- One of France's most legendary grapes and the grape that earned Burgundy its reputation. The parent of varietals like Pinot Gris/Grigio and Pinot Blanc, Pinot Noir is blue to violet to indigo in color with relatively thin skins, and it is said to have been cultivated in France for more than 2,000 years. At its best, Pinot Noir creates elegant wines that are filled with primary red fruit aromas and flavors while young, revealing with an array of secondary characteristics like earth, smoke, violet, truffle and game with age. The varietal is also known, perhaps better than any, for its ability to translate terroir, or a sense of place. While the best Pinot Noir still comes from Burgundy, it is being produced with increasing success in cooler climates around the world. In France, it is part of the trifecta of grapes that can go into Champagne, and it is also grown in Alsace, Irancy, Jura, Savoie, Lorraine and Sancerre. Outside of France it is produced under the names Pinot Nero and Blauburgunder in Italy's mountainous regions, as Spätburgunder in Germany and as Blauburgunder in Austria. In the US, Pinot Noir has found suitable growing conditions in the cooler parts of California, including Carneros, the Russian River Valley, the Anderson Valley, the Sonoma Coast, Monterey County, the Santa Lucia Highlands and Santa Barbara County, as well as in Oregon's Willamette Valley. In recent years, New Zealand has demonstrated its ability to interpret this hard-to-grow varietal, with successful bottlings coming from careful and attentive growers in Central Otago, Martinborough and Canterbury. Chile is also an up-and-coming region for Pinot Noir, creating fresh, fruit-forward, early-drinking and affordable Pinots from the coastal Casablanca Valley and the Limari Valley.
Country:

France

- When it comes to wine, France stands alone. No other country can beat it in terms of quality and diversity. And while many of its Region, Bordeaux, Burgundy and Champagne most obviously, produce wine as rare, as sought-after and nearly as expensive as gold, there are just as many obscurities and values to be had from little known appellations throughout the country. To learn everything there is to know about French wine would take a lifetime. To understand and appreciate French wine, one only has to begin tasting them. Click for a list of bestselling items from all of France.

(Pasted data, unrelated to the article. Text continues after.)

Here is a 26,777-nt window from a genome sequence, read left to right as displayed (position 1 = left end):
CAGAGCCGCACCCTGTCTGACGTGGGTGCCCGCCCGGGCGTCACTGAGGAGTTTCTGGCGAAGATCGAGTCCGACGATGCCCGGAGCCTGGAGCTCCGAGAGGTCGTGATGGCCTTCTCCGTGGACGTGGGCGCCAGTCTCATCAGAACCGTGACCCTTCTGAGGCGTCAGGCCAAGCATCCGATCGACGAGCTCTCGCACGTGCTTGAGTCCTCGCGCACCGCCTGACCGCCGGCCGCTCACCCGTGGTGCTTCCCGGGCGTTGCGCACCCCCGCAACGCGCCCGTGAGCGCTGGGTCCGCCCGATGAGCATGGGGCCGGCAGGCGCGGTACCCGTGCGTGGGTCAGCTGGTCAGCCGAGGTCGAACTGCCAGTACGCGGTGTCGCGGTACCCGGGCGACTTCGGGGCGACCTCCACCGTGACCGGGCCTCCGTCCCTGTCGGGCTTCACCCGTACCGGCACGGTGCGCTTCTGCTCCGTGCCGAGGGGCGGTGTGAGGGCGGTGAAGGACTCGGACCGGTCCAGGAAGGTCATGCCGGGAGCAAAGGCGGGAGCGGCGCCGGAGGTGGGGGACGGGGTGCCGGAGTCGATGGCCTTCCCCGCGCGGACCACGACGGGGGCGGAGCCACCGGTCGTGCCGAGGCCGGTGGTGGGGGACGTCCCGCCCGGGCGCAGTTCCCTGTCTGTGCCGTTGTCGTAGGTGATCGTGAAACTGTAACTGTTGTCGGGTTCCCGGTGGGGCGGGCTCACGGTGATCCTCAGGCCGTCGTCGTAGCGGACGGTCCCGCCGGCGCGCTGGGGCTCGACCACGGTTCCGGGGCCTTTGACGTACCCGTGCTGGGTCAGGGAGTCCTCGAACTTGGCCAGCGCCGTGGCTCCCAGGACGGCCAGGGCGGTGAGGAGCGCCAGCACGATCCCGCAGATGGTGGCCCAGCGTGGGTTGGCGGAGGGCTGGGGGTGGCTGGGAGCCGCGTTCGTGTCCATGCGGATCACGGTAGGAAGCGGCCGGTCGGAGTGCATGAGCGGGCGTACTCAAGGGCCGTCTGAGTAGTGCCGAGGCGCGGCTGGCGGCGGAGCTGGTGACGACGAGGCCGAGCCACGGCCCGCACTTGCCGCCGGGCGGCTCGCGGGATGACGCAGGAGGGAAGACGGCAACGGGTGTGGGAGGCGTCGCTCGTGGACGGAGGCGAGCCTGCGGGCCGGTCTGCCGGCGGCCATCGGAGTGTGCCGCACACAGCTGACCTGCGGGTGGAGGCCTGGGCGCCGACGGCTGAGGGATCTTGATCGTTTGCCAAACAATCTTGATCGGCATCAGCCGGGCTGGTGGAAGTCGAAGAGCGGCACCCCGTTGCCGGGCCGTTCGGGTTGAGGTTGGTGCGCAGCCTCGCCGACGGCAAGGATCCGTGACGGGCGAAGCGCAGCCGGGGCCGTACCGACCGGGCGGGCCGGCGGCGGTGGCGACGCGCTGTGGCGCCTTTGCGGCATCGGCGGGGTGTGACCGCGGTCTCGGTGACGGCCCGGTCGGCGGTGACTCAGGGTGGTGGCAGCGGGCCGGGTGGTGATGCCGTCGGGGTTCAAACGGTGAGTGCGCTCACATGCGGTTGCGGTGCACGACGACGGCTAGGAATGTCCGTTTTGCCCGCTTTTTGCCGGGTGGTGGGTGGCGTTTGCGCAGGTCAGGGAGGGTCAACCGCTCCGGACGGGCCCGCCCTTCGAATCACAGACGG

Sub-Region:

Burgundy

- The province of eastern France, famous for its red wines produced from Pinot Noir and its whites produced from Chardonnay. (Small of amounts of Gamay and Aligoté are still grown, although these have to be labeled differently.) The most famous part of the region is known as the Côte d'Or (the Golden Slope). It is divided into the Côte de Beaune, south of the town of Beaune (famous principally for its whites), and the Côte de Nuits, North of Beaune (home of the most famous reds). In addition, the Côte Chalonnaise and the Mâconnais are important wine growing regions, although historically a clear level (or more) below the Côte d'Or. Also include by some are the regions of Chablis and Auxerrois, farther north. View our bestselling Burgundy.
Specific Appellation:

Corton

- The hill of Corton, an escarpment topped with a forest, overlooks the Grand Cru vineyard of Corton and the towns of Ladoix-Serrigny and Aloxe-Corton in the Côte de Beaune. This is the first area south from the town of Beaune. Corton is the sole Grand Cru red of the Côte de Beaune. The southeast portion of this vineyard produces Grand Cru white, and is called Corton Charlemagne. Famous Premier Cru vineyards are Corton Bressandes, Corton Renardes and Corton Clos du Roi.